The Hideous Underbelly of Power

In my new book, Neighbors at War, I delve deeply into the lust for power and how easy it is for seemingly normal homeowners to go crazy when they get their first taste of power over their neighbors. We’ve seen it among Nazi prison guards, we’ve seen it among those who guard our jails, we’ve seen it repeatedly in double-blind science experiments.

“Power corrupts. And absolute power corrupts absolutely.” (Lord Acton)

But Pennsylvanians, shattered by the recent “Cash for Kids” scandal are still trying to wrap their minds around this one. Two former judges, Mark Ciavarella and Michael Conahan, reportedly accepted millions of dollars in bribes from privately owned juvenile detention centers for sentencing thousands of juveniles to those institutions. “Good Lord!” you say. “Impossible!”

When you put someone into a position of power in your neighborhood, be very, very suspicious of that person. Never let down your guard. In our current system in HOA Amerika there are no checks and balances. None, whatsoever. There’s no court of last resort. There’s no Due Process. In the vast majority of Homeowners Associations there are few records, poor accounting, often no audits. Our board members have complete and total power over our lives. We try to pretend that board members are fiscally responsible for how they govern. But they really aren’t.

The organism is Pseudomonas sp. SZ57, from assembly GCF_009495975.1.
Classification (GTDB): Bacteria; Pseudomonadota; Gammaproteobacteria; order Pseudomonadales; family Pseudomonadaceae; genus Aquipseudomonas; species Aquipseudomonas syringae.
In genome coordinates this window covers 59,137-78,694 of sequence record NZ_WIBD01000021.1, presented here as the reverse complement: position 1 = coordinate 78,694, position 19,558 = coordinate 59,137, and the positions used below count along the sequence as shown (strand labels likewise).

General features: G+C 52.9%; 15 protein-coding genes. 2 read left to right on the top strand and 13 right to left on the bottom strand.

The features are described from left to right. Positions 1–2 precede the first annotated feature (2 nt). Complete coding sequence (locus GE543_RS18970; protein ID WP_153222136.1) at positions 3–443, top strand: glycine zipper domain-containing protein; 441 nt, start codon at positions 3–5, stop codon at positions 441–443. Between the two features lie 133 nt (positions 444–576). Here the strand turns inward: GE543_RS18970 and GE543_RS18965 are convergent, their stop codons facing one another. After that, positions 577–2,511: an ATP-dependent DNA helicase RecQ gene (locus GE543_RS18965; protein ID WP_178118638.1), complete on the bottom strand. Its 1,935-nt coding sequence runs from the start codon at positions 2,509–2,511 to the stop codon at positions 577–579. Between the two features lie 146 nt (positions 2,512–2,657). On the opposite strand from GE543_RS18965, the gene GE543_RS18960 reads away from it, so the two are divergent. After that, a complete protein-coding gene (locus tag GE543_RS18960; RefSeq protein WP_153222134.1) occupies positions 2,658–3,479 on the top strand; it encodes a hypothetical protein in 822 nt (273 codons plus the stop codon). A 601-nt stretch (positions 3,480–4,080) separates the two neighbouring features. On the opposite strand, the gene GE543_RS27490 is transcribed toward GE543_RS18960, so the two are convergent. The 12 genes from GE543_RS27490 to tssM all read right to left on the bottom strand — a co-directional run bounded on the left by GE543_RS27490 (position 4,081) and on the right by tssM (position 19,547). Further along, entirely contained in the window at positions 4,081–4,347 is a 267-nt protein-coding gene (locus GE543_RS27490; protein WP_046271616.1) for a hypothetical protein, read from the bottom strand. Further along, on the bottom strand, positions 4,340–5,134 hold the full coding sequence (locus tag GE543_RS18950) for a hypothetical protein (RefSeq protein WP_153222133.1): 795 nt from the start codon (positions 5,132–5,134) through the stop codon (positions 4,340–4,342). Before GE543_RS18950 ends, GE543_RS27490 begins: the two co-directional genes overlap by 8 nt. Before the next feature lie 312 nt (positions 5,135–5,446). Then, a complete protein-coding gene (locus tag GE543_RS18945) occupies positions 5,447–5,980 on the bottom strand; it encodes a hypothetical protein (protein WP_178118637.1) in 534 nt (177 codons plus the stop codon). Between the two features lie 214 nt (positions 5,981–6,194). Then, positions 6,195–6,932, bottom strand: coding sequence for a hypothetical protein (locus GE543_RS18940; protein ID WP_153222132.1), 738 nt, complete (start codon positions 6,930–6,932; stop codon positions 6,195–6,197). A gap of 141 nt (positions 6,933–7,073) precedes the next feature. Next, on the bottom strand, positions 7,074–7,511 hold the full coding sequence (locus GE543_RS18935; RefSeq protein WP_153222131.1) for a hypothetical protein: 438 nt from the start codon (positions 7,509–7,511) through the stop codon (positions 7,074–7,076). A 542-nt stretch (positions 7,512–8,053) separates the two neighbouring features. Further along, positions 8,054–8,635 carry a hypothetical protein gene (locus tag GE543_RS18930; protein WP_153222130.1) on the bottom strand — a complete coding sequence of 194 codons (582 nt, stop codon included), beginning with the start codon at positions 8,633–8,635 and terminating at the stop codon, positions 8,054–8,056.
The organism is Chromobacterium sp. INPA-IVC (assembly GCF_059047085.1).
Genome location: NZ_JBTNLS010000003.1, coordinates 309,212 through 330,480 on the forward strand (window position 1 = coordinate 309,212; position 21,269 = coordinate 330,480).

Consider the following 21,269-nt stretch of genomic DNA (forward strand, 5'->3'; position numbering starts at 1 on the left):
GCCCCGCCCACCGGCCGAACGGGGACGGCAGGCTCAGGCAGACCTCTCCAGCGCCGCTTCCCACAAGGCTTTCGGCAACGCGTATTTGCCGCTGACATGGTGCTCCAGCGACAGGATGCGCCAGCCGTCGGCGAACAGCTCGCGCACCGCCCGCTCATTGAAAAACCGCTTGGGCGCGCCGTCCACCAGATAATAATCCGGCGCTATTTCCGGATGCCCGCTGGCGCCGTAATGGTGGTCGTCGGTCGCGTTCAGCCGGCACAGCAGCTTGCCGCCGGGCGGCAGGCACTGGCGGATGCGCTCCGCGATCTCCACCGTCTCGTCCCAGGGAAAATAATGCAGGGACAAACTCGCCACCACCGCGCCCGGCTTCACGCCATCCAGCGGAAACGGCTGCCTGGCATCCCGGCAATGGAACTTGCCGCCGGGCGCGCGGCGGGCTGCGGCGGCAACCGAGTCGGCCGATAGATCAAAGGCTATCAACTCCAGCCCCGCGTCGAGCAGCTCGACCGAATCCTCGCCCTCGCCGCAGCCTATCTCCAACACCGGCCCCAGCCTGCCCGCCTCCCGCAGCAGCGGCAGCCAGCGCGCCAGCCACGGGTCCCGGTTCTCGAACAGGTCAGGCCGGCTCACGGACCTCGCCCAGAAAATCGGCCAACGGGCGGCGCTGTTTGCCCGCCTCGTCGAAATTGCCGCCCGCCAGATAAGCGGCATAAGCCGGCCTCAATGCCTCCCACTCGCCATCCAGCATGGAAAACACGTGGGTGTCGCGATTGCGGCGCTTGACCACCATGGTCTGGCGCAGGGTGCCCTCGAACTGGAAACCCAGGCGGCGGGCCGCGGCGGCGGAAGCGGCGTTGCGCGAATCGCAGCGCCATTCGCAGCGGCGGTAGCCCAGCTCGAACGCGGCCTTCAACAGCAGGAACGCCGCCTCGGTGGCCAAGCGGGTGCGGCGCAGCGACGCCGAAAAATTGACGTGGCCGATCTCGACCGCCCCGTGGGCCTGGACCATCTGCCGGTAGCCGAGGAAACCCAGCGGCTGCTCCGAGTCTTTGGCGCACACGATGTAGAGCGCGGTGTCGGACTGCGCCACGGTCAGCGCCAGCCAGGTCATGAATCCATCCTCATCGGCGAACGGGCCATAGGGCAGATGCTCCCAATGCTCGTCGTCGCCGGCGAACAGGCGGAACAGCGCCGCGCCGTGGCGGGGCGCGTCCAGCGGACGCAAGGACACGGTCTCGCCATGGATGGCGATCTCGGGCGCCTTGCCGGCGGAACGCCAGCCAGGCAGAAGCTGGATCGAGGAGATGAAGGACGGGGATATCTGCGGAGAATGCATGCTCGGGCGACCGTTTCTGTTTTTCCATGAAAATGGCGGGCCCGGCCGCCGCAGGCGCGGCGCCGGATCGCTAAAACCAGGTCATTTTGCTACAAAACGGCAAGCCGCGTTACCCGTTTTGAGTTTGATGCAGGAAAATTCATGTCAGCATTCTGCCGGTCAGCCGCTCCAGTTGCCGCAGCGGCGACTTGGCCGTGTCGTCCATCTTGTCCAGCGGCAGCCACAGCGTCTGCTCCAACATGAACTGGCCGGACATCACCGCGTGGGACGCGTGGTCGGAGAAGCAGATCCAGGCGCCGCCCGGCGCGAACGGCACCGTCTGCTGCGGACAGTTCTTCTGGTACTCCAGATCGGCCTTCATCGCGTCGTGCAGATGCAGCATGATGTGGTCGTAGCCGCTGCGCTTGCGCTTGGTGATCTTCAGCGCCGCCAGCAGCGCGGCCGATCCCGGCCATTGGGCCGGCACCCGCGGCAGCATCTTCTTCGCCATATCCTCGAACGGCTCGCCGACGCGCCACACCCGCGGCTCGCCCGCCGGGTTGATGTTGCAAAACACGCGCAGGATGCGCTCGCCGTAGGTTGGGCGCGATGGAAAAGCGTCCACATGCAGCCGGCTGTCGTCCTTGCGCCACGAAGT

Read about “Cash for Kids.”

And weep.

(upcoming documentary) 

 

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About

Ward Lucas is a longtime investigative journalist and television news anchor. He has won more than 70 national and regional awards for Excellence in Journalism, Creative Writing and community involvement. His new book, "Neighbors At War: the Creepy Case Against Your Homeowners Association," is now available for purchase. In it, he discusses the American homeowners association movement, from its racist origins, to its transformation into a lucrative money machine for the nation's legal industry. From scams to outright violence to foreclosures and neighborhood collapses across the country, the reader will find this book enormously compelling and a necessary read for every homeowner. Knowledge is self-defense. No homeowner contemplating life in an HOA should neglect reading this book. No HOA board officer should overlook this examination of the pitfalls in HOA management. And no lawyer representing either side in an HOA dispute should gloss over what homeowners are saying or believing about the lawsuit industry.

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